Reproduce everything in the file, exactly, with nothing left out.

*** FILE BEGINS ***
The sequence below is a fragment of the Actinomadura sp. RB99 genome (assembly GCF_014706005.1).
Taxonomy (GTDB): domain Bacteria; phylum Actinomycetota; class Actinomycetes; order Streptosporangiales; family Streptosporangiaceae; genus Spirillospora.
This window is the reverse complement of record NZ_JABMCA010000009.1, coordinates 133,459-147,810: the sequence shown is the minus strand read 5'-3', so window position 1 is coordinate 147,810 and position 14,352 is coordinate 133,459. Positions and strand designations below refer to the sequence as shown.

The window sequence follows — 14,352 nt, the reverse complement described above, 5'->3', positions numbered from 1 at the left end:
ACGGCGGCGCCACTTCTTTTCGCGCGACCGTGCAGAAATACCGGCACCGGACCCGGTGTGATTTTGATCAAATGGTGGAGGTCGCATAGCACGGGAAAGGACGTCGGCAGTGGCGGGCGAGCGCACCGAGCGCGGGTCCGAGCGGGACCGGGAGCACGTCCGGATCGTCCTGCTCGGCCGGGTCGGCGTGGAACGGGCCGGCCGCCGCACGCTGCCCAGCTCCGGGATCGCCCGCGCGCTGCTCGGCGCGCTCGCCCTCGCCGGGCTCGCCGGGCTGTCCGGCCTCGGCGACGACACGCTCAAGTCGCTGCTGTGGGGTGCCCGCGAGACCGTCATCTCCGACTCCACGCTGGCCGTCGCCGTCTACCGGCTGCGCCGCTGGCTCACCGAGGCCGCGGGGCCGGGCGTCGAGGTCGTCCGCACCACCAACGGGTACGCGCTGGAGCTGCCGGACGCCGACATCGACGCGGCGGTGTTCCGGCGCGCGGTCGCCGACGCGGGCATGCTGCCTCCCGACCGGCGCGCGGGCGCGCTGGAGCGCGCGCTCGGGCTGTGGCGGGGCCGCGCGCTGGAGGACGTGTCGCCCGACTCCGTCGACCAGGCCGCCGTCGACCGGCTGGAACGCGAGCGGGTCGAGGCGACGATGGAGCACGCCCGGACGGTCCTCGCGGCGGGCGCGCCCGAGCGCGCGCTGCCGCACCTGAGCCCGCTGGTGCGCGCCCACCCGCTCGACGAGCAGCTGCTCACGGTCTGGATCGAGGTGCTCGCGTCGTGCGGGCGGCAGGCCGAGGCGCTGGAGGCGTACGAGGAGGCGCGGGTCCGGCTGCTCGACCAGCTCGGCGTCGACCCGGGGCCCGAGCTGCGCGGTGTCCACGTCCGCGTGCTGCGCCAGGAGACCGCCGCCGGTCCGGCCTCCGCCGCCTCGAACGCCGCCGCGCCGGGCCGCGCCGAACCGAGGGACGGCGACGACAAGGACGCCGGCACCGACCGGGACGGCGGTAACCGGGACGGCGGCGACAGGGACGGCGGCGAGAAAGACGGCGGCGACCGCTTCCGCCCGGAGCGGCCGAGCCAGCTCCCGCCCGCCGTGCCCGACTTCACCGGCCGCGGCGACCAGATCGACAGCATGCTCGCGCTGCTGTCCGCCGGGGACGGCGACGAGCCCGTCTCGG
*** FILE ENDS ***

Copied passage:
The sequence below is a fragment of the Actinomadura sp. RB99 genome (assembly GCF_014706005.1).
Taxonomy (GTDB): domain Bacteria; phylum Actinomycetota; class Actinomycetes; order Streptosporangiales; family Streptosporangiaceae; genus Spirillospora.
This window is the reverse complement of record NZ_JABMCA010000009.1, coordinates 133,459-147,810: the sequence shown is the minus strand read 5'-3', so window position 1 is coordinate 147,810 and position 14,352 is coordinate 133,459. Positions and strand designations below refer to the sequence as shown.

The window sequence follows — 14,352 nt, the reverse complement described above, 5'->3', positions numbered from 1 at the left end:
ACGGCGGCGCCACTTCTTTTCGCGCGACCGTGCAGAAATACCGGCACCGGACCCGGTGTGATTTTGATCAAATGGTGGAGGTCGCATAGCACGGGAAAGGACGTCGGCAGTGGCGGGCGAGCGCACCGAGCGCGGGTCCGAGCGGGACCGGGAGCACGTCCGGATCGTCCTGCTCGGCCGGGTCGGCGTGGAACGGGCCGGCCGCCGCACGCTGCCCAGCTCCGGGATCGCCCGCGCGCTGCTCGGCGCGCTCGCCCTCGCCGGGCTCGCCGGGCTGTCCGGCCTCGGCGACGACACGCTCAAGTCGCTGCTGTGGGGTGCCCGCGAGACCGTCATCTCCGACTCCACGCTGGCCGTCGCCGTCTACCGGCTGCGCCGCTGGCTCACCGAGGCCGCGGGGCCGGGCGTCGAGGTCGTCCGCACCACCAACGGGTACGCGCTGGAGCTGCCGGACGCCGACATCGACGCGGCGGTGTTCCGGCGCGCGGTCGCCGACGCGGGCATGCTGCCTCCCGACCGGCGCGCGGGCGCGCTGGAGCGCGCGCTCGGGCTGTGGCGGGGCCGCGCGCTGGAGGACGTGTCGCCCGACTCCGTCGACCAGGCCGCCGTCGACCGGCTGGAACGCGAGCGGGTCGAGGCGACGATGGAGCACGCCCGGACGGTCCTCGCGGCGGGCGCGCCCGAGCGCGCGCTGCCGCACCTGAGCCCGCTGGTGCGCGCCCACCCGCTCGACGAGCAGCTGCTCACGGTCTGGATCGAGGTGCTCGCGTCGTGCGGGCGGCAGGCCGAGGCGCTGGAGGCGTACGAGGAGGCGCGGGTCCGGCTGCTCGACCAGCTCGGCGTCGACCCGGGGCCCGAGCTGCGCGGTGTCCACGTCCGCGTGCTGCGCCAGGAGACCGCCGCCGGTCCGGCCTCCGCCGCCTCGAACGCCGCCGCGCCGGGCCGCGCCGAACCGAGGGACGGCGACGACAAGGACGCCGGCACCGACCGGGACGGCGGTAACCGGGACGGCGGCGACAGGGACGGCGGCGAGAAAGACGGCGGCGACCGCTTCCGCCCGGAGCGGCCGAGCCAGCTCCCGCCCGCCGTGCCCGACTTCACCGGCCGCGGCGACCAGATCGACAGCATGCTCGCGCTGCTGTCCGCCGGGGACGGCGACGAGCCCGTCTCGG